Meeting News

‘Diffusion of responsibility’ leads to missed testing in colon cancer

Jordan Karlitz

ORLANDO — Though up to 17% of early-onset colon cancers carry genetic markers for Lynch syndrome, only 30% of patients diagnosed with colon cancer younger than age 50 will receive genetic testing, partly due to lack of understanding about which physician should order the test, according to a poster presented at the World Congress of Gastroenterology at ACG 2017.

“It was very unclear who providers felt was responsible for ordering the testing,” Jordan Karlitz, MD, of Tulane University School of Medicine, said during a press conference. “The bottom line is this leads to a diffusion of responsibility where other people think they may be ordering the test and the test doesn’t get picked up.”

Karlitz and colleagues distributed a 21-question web-based survey two times to physicians on the ACG email listing. Of the 474 eligible responders, 97% were gastroenterologists.

Guidelines state that all patients diagnosed with colorectal cancers should undergo microsatellite instability (MSI)/immunohistochemistry (IHC) testing, which can lead to confirmation of Lynch Syndrome markers. Yet, in this survey, Karlitz and colleagues found that only 32.66% of respondents felt gastroenterologists should order this test while 38.19% said the pathologist should order it. Still others felt the surgeon (10.05%), medical oncologist (14.57%) and medical geneticist or counselor (4.52%) should order the test.

“This is a major issue and we need to identify these patients,” Karlitz said. “Not every colorectal cancer is going to be hereditary, but when you’re talking about 10%, 15%, 20% being hereditary, it’s very important we understand why testing is not being done to screen these patients.”

Additionally, respondents pointed to lack of genetic counseling at their facilities (15.42%, P = .009), lack of familiarity in interpreting MSI/IHC results (17.95%, P = .0004) and cost of testing (21.79%, P < .0001) as factors that prevented them from ordering MSI/IHC testing.

“Cost of testing, concerns that providers wouldn’t be able to interpret results properly and decreased access to genetic counseling — these are things preventing people from screening young patients for Lynch syndrome,” Karlitz said. – by Katrina Altersitz

Reference: Noll A. Poster 1884. Presented at: World Congress of Gastroenterology at American College of Gastroenterology Annual Scientific Meeting; Oct. 13-18, 2017; Orlando, FL.

Disclosures: Karlitz reports no relevant financial disclosures.

Jordan Karlitz

ORLANDO — Though up to 17% of early-onset colon cancers carry genetic markers for Lynch syndrome, only 30% of patients diagnosed with colon cancer younger than age 50 will receive genetic testing, partly due to lack of understanding about which physician should order the test, according to a poster presented at the World Congress of Gastroenterology at ACG 2017.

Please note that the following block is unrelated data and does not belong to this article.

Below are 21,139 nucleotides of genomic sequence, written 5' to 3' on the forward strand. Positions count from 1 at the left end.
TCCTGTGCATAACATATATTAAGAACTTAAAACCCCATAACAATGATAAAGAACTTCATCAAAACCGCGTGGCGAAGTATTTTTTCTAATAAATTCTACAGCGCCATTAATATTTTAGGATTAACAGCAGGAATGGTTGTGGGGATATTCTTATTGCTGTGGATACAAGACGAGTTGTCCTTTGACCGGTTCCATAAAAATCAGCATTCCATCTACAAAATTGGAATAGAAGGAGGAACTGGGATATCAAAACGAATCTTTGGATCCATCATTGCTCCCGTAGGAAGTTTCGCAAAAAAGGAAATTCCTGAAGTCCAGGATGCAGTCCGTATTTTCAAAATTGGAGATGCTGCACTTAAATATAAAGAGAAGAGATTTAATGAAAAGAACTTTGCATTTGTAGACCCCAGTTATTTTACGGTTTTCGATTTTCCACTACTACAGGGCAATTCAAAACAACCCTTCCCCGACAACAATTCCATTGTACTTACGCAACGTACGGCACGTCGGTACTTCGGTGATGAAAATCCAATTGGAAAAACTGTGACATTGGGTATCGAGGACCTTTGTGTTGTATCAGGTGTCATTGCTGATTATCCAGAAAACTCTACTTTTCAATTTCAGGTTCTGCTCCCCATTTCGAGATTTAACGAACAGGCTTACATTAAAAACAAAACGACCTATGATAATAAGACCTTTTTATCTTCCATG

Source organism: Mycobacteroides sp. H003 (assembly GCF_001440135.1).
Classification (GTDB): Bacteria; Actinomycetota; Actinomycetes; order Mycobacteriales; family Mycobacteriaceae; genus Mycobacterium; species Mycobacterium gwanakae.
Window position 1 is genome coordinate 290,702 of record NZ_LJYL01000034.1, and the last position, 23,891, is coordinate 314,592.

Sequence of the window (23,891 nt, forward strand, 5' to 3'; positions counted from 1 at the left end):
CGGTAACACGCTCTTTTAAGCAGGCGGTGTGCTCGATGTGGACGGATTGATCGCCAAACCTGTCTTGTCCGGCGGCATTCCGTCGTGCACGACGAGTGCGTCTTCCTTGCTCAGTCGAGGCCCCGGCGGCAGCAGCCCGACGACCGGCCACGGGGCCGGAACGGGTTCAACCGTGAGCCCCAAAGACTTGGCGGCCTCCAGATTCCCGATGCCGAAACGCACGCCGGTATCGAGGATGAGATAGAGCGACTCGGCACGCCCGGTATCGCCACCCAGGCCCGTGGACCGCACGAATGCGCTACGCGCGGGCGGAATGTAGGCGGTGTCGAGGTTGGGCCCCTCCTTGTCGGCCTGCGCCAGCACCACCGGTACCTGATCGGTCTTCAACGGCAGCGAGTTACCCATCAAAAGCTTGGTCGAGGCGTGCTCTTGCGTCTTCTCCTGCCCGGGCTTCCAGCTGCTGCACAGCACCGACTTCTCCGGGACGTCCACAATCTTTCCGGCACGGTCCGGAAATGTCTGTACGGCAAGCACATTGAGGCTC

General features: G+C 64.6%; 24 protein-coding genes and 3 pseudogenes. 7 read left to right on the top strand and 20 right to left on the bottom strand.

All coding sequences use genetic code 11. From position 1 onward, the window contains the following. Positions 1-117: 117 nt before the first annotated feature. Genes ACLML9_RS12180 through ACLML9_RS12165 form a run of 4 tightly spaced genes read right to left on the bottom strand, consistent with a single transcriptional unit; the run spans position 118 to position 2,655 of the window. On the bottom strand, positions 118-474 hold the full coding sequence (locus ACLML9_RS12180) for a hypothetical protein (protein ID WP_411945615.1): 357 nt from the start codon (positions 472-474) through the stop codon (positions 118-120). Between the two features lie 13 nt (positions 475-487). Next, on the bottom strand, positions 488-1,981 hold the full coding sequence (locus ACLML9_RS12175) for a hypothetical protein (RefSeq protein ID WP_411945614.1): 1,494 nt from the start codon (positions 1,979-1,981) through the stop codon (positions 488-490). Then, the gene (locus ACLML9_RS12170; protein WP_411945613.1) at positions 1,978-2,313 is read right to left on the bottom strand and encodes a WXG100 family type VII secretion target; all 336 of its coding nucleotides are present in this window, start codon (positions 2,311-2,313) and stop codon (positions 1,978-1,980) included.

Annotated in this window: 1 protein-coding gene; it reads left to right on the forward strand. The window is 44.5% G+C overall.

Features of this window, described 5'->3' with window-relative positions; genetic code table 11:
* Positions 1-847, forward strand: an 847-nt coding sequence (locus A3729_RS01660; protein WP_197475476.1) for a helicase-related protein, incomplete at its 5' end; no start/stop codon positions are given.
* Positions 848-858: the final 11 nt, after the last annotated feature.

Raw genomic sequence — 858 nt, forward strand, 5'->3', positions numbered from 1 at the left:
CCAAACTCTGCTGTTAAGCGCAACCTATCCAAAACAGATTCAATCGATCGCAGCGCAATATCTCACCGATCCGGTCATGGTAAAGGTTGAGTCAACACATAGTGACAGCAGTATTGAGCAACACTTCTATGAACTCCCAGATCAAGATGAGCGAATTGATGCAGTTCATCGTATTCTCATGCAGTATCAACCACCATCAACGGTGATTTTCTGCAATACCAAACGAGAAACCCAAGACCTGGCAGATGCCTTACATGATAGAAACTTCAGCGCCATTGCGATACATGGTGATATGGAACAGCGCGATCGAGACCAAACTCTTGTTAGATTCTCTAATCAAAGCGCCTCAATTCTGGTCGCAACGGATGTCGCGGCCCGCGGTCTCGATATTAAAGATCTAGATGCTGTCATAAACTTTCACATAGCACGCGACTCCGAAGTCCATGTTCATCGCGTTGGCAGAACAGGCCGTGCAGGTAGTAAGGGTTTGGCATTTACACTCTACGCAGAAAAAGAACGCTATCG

“It was very unclear who providers felt was responsible for ordering the testing,” Jordan Karlitz, MD, of Tulane University School of Medicine, said during a press conference. “The bottom line is this leads to a diffusion of responsibility where other people think they may be ordering the test and the test doesn’t get picked up.”

Karlitz and colleagues distributed a 21-question web-based survey two times to physicians on the ACG email listing. Of the 474 eligible responders, 97% were gastroenterologists.

Guidelines state that all patients diagnosed with colorectal cancers should undergo microsatellite instability (MSI)/immunohistochemistry (IHC) testing, which can lead to confirmation of Lynch Syndrome markers. Yet, in this survey, Karlitz and colleagues found that only 32.66% of respondents felt gastroenterologists should order this test while 38.19% said the pathologist should order it. Still others felt the surgeon (10.05%), medical oncologist (14.57%) and medical geneticist or counselor (4.52%) should order the test.

“This is a major issue and we need to identify these patients,” Karlitz said. “Not every colorectal cancer is going to be hereditary, but when you’re talking about 10%, 15%, 20% being hereditary, it’s very important we understand why testing is not being done to screen these patients.”

Additionally, respondents pointed to lack of genetic counseling at their facilities (15.42%, P = .009), lack of familiarity in interpreting MSI/IHC results (17.95%, P = .0004) and cost of testing (21.79%, P < .0001) as factors that prevented them from ordering MSI/IHC testing.

“Cost of testing, concerns that providers wouldn’t be able to interpret results properly and decreased access to genetic counseling — these are things preventing people from screening young patients for Lynch syndrome,” Karlitz said. – by Katrina Altersitz

Reference: Noll A. Poster 1884. Presented at: World Congress of Gastroenterology at American College of Gastroenterology Annual Scientific Meeting; Oct. 13-18, 2017; Orlando, FL.

Disclosures: Karlitz reports no relevant financial disclosures.

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